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In the following sections we will examine both issues. We will explain the
importance of conceptual and procedural knowledge in teaching
quantitative understandings to children, and the role of representation in
the acquisition of mathematical concepts. We also will discuss current
thinking related to the question of what kinds of skills should be taught
and the present and future influences of technology on the scope,
sequencing, and presentation of mathematics curricula.

How Children Learn Mathematics



Issues relating to skill learning (Gagne, 1985; Thorndike, 1922) as

opposed to principle learning or understanding (Brownell, 1935; Bruner,
1960), concepts as opposed to procedures (Piaget, 1978), and "knowing
that" and "knowing how to" (Scheffler, 1965), have received a good deal
of attention and debate during the last century.

In earlier years the debate characterized these basically different types of

knowledge-concepts and procedures-as having diametrically opposed and
seemingly unrelated natures. Current discussions, however, have
emphasized the relationships between concepts and procedures. There is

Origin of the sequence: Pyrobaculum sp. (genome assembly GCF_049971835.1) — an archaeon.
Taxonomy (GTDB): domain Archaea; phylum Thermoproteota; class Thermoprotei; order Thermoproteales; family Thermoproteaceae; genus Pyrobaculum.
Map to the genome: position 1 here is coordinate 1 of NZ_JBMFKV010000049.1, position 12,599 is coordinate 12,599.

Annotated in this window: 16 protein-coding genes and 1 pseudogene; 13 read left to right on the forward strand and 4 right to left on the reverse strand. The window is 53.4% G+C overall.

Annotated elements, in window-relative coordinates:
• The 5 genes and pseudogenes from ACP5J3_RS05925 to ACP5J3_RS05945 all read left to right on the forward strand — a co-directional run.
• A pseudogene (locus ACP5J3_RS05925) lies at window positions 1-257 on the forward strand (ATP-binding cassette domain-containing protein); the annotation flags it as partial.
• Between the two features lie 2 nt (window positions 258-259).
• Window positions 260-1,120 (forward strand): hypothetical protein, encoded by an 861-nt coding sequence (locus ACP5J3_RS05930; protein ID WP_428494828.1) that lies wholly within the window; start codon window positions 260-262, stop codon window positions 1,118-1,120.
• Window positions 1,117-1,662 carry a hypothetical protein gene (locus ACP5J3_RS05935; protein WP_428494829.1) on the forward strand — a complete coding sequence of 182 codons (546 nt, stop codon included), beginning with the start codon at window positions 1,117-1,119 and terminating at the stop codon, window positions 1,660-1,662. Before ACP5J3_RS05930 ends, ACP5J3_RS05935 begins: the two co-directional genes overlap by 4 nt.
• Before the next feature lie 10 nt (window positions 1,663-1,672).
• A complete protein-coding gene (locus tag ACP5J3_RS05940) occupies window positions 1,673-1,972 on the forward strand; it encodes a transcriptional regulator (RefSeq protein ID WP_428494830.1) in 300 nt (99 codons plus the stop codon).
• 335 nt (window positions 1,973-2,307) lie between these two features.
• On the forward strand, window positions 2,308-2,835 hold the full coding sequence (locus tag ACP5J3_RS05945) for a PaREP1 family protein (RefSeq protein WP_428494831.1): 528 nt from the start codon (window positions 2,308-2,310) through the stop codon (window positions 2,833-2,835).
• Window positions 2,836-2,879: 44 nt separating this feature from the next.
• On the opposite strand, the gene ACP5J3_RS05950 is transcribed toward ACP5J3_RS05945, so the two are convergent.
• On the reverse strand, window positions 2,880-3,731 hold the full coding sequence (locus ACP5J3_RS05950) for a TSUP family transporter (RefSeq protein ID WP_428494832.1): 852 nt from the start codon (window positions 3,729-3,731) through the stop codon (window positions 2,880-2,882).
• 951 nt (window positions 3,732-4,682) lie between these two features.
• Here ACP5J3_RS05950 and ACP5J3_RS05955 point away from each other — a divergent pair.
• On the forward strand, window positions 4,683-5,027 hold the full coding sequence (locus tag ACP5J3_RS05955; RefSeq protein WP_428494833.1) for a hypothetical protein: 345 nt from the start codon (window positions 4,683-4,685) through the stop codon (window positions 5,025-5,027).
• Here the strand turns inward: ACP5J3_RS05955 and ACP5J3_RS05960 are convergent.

growing recognition in the mathematics education research community of
the importance of the interaction between the two forms of knowledge
and the role each can play in the development and maintenance of the
other (Davis 1984; Davis & McKnight, 1980). Mathematics educators
generally agree that knowledge of concepts is the foundation for
intuitions and procedures and that a teacher should be concerned with
the development of both conceptual and procedural knowledge.

Conceptual knowledge is knowledge that is rich in relationships. It can be

thought of as a connected web of knowledge, a network in which the
linking relationships are as important as the discrete pieces of
information. By definition, a piece of information is part of conceptual
knowledge only if the holder recognizes its relationship to other pieces of
information (Hiebert & Lefevre, 1986). When previously independent
pieces of information are organized and related to one another there is a
dramatic and significant cognitive reorganization (Lawler, 1981). Piaget